From the confinement of a ‘ghetto,’ the liberation of great art
The other day, I looked up the word “ghetto” in the online Urban Dictionary, in order to get a sense of how the word is being used in the vernacular these days. While the definition provided there is problematic and poorly written, I was struck, however, by the very first sentence: “When someone is to be described as ‘ghetto’ – it is used to describe that person’s STATE OF MIND.” [Emphasis not mine.]
I referred back to my notes from my reading of “GHETTO: The History of a Word” by Daniel B. Schwartz (Harvard, 2019). I wasn’t expecting to find anything relating to the Urban Dictionary definition, but much to my surprise and delight, my very first note was that in his 1928 book “The Ghetto,” German-born American Jewish sociologist Louis Wirth wrote, “The ghetto is not only a physical fact, it is a state of mind.”
Not that the distinction is helpful to or would have been greeted enthusiastically by an inhabitant of the historical ghettos of Venice, Warsaw, Krakow, Harlem, Watts or Cape Town, whose mundane, everyday struggles with the effects of ghettoization were very much based on the quite-tangible reality of poverty, hunger violence and disease, and not on one’s state of mind.
Still, the notion of “ghetto” as a mindset, one that results from being ghettoized, also seems accurate. Former inhabitants of a ghetto might exhibit a kind of “ghetto mentality” shaped by the experience of fear and poverty that infuses ghetto life. The ghetto outlook need not even be limited to those who personally experienced life in a ghetto; such an outlook could be passed down to one’s heirs and could have infected the world-view of the people who were ghettoized.
A curiosity about how the term ghetto was used over the hundreds of years of historical evolution of confined populations led Schwartz, a history and Judaic Studies professor at George Washington University, to try to pin down the shifting use of the word itself along with the changing nature of the ghetto, from the ur-ghetto of 16th century Venice — where Jews were consigned to live in the part of town known as geto, where a foundry — geto in Italian — was once located. The result is Schwartz’s eminently readable, accessible and eye-opening history.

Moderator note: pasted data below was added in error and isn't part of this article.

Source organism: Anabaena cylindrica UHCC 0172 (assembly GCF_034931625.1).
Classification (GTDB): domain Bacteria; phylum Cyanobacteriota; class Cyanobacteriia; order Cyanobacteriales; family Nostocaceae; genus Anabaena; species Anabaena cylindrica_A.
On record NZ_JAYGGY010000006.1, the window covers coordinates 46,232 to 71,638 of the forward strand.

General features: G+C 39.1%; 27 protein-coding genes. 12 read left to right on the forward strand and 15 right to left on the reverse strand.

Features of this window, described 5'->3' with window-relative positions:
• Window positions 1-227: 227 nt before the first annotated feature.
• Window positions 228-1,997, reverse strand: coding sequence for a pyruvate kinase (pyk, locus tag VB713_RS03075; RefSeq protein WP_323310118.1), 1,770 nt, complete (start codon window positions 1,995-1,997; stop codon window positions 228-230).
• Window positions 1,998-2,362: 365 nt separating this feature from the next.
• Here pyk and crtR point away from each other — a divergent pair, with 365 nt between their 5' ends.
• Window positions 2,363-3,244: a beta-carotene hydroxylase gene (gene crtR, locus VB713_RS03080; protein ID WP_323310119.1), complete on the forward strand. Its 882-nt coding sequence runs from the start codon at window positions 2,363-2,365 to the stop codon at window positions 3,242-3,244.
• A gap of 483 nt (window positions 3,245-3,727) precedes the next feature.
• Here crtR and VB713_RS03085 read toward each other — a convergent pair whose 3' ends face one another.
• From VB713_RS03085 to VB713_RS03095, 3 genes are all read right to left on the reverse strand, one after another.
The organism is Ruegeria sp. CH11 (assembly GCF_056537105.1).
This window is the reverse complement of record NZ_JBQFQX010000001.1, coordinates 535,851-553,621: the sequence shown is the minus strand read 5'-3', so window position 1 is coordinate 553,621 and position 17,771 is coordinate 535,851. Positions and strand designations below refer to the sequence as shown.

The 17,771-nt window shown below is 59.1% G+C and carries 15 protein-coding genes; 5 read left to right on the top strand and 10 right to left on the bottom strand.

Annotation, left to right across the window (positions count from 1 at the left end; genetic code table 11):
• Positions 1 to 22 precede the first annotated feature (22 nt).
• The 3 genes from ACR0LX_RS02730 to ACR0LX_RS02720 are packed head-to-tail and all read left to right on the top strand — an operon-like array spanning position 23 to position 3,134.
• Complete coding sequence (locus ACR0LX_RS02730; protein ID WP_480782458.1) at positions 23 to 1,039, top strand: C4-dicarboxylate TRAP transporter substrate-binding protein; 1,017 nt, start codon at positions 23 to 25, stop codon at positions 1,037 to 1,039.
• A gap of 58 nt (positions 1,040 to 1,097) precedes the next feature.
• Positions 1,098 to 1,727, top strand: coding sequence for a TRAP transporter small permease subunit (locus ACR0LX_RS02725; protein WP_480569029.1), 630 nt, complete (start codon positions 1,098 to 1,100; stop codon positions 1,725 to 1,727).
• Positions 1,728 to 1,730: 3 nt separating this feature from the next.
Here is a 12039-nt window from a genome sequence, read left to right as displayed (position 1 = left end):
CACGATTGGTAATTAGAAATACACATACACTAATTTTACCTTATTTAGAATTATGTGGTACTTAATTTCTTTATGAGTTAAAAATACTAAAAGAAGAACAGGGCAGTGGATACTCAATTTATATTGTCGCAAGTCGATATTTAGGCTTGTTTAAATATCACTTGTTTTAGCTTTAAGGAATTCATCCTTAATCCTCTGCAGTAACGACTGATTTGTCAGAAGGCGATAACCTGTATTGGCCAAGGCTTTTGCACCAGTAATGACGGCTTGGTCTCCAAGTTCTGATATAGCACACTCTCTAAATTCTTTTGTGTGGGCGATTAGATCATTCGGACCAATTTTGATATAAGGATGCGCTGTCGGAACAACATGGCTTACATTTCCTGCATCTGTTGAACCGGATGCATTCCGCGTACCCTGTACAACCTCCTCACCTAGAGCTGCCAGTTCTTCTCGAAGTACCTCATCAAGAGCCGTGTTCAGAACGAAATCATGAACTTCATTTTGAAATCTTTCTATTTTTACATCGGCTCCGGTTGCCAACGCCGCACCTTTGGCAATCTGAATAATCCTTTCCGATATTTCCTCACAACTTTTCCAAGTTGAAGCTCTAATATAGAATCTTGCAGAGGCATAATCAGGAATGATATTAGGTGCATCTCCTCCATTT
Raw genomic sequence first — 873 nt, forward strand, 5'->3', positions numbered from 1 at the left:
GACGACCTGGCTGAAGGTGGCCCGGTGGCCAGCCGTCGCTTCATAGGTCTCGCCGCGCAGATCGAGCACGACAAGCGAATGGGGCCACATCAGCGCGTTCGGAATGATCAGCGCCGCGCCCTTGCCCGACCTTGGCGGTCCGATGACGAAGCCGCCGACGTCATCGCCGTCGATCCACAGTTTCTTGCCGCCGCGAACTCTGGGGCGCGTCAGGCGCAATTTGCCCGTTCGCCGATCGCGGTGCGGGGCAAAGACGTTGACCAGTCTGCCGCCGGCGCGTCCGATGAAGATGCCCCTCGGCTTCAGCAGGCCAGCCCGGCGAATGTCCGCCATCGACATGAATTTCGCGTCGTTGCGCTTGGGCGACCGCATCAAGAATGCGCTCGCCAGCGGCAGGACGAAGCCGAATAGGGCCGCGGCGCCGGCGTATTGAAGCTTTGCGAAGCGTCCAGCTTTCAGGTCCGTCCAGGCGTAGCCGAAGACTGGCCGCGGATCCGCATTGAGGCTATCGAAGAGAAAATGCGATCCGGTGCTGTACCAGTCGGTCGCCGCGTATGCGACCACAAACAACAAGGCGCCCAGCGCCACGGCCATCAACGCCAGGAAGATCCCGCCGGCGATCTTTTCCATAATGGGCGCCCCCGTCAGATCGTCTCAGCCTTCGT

Composer-musician Frank London has long labored part-time in one of those “state of mind” ghettos. Best known for his work in klezmer and contemporary Yiddish music, London is the most influential and prolific Jewish music visionary of the last 40 years: a co-founder of the Grammy Award-winning modern klezmer outfit the Klezmatics; the leader of over a half-dozen other bands with different and specialized approaches to the great variety of Yiddish and Jewish music; and composer and co-creator of stage works including the Yiddish-Cuban opera “Hatuey: Memory of Fire,” “Salome: Woman of Valor,” and the folk-opera “A Night in the Old Marketplace,” based on a play by I. L. Peretz.